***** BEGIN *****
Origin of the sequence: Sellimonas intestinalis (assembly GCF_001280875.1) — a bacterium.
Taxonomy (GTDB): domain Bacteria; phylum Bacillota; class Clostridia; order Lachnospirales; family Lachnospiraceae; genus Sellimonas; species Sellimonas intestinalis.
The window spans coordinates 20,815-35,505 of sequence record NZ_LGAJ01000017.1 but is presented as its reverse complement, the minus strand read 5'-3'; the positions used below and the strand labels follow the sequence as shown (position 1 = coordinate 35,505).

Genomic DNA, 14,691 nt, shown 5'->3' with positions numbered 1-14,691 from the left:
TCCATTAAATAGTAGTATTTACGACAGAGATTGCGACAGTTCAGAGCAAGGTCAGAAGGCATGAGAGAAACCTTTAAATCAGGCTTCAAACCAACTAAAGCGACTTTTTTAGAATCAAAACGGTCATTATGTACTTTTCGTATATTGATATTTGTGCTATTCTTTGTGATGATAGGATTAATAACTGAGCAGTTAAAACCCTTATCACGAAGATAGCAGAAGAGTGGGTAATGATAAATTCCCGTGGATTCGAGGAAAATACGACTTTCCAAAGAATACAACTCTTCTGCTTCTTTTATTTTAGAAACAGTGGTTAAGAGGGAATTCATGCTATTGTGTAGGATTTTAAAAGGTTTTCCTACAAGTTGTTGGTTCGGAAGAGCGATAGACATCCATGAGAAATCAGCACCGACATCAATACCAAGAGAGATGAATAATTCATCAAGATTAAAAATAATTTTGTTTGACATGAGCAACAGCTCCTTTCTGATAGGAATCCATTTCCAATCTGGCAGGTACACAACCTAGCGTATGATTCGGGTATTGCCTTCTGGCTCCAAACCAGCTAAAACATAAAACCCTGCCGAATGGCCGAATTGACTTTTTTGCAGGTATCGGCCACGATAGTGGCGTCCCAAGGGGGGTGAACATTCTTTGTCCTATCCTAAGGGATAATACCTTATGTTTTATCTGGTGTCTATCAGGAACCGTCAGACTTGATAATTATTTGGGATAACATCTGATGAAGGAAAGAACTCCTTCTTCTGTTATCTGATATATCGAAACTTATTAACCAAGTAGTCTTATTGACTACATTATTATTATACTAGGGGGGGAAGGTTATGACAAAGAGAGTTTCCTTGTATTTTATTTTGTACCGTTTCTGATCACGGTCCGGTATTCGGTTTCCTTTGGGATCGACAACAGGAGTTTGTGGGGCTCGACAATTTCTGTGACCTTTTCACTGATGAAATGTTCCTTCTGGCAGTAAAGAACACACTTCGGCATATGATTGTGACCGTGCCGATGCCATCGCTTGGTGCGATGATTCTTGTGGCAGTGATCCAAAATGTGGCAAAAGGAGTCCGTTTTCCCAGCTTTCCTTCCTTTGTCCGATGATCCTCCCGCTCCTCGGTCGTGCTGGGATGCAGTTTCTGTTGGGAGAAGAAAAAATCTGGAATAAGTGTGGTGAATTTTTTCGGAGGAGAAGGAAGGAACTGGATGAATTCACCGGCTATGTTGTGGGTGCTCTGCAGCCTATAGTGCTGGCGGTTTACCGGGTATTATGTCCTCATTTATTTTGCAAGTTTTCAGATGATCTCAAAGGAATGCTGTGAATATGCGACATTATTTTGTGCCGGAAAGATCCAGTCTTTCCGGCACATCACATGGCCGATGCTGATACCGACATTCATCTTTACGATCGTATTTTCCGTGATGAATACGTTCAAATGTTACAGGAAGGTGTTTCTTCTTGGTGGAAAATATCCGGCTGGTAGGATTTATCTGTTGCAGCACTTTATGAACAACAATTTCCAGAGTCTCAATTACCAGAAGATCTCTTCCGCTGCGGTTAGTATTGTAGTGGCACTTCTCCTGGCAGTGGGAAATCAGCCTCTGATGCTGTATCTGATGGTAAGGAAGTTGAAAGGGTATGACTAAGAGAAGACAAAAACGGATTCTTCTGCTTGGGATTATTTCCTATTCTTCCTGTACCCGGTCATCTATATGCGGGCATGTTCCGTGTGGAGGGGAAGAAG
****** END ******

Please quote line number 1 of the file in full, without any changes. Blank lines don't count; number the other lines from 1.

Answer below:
Origin of the sequence: Sellimonas intestinalis (assembly GCF_001280875.1) — a bacterium.